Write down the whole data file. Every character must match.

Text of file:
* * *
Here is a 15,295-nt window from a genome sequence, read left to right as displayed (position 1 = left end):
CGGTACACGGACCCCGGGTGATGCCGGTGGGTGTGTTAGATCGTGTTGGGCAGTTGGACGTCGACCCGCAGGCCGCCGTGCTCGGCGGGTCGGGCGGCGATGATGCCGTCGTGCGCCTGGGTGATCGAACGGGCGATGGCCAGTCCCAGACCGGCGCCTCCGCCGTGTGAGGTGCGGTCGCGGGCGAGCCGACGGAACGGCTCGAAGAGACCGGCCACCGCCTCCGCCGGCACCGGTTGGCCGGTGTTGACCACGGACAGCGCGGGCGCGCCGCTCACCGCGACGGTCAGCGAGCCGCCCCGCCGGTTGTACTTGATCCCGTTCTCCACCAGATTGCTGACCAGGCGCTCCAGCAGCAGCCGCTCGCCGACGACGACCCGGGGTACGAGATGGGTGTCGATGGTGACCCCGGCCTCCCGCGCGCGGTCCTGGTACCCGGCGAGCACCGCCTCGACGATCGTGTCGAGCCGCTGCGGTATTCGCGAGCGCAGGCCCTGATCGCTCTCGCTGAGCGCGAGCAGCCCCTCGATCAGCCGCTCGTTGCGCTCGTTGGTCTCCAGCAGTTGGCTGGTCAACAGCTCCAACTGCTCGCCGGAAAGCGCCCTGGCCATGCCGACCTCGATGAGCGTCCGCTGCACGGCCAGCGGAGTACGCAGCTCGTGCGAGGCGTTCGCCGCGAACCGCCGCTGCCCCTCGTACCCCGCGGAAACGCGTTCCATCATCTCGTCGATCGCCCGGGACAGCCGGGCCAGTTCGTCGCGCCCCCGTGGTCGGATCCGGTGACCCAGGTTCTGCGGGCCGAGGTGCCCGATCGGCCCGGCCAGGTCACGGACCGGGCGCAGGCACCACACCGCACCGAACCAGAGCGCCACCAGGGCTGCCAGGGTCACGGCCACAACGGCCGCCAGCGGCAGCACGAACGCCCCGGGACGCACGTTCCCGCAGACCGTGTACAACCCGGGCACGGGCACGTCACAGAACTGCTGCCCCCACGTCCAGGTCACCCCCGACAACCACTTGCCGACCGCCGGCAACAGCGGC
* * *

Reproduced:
Here is a 15,295-nt window from a genome sequence, read left to right as displayed (position 1 = left end):
CGGTACACGGACCCCGGGTGATGCCGGTGGGTGTGTTAGATCGTGTTGGGCAGTTGGACGTCGACCCGCAGGCCGCCGTGCTCGGCGGGTCGGGCGGCGATGATGCCGTCGTGCGCCTGGGTGATCGAACGGGCGATGGCCAGTCCCAGACCGGCGCCTCCGCCGTGTGAGGTGCGGTCGCGGGCGAGCCGACGGAACGGCTCGAAGAGACCGGCCACCGCCTCCGCCGGCACCGGTTGGCCGGTGTTGACCACGGACAGCGCGGGCGCGCCGCTCACCGCGACGGTCAGCGAGCCGCCCCGCCGGTTGTACTTGATCCCGTTCTCCACCAGATTGCTGACCAGGCGCTCCAGCAGCAGCCGCTCGCCGACGACGACCCGGGGTACGAGATGGGTGTCGATGGTGACCCCGGCCTCCCGCGCGCGGTCCTGGTACCCGGCGAGCACCGCCTCGACGATCGTGTCGAGCCGCTGCGGTATTCGCGAGCGCAGGCCCTGATCGCTCTCGCTGAGCGCGAGCAGCCCCTCGATCAGCCGCTCGTTGCGCTCGTTGGTCTCCAGCAGTTGGCTGGTCAACAGCTCCAACTGCTCGCCGGAAAGCGCCCTGGCCATGCCGACCTCGATGAGCGTCCGCTGCACGGCCAGCGGAGTACGCAGCTCGTGCGAGGCGTTCGCCGCGAACCGCCGCTGCCCCTCGTACCCCGCGGAAACGCGTTCCATCATCTCGTCGATCGCCCGGGACAGCCGGGCCAGTTCGTCGCGCCCCCGTGGTCGGATCCGGTGACCCAGGTTCTGCGGGCCGAGGTGCCCGATCGGCCCGGCCAGGTCACGGACCGGGCGCAGGCACCACACCGCACCGAACCAGAGCGCCACCAGGGCTGCCAGGGTCACGGCCACAACGGCCGCCAGCGGCAGCACGAACGCCCCGGGACGCACGTTCCCGCAGACCGTGTACAACCCGGGCACGGGCACGTCACAGAACTGCTGCCCCCACGTCCAGGTCACCCCCGACAACCACTTGCCGACCGCCGGCAACAGCGGC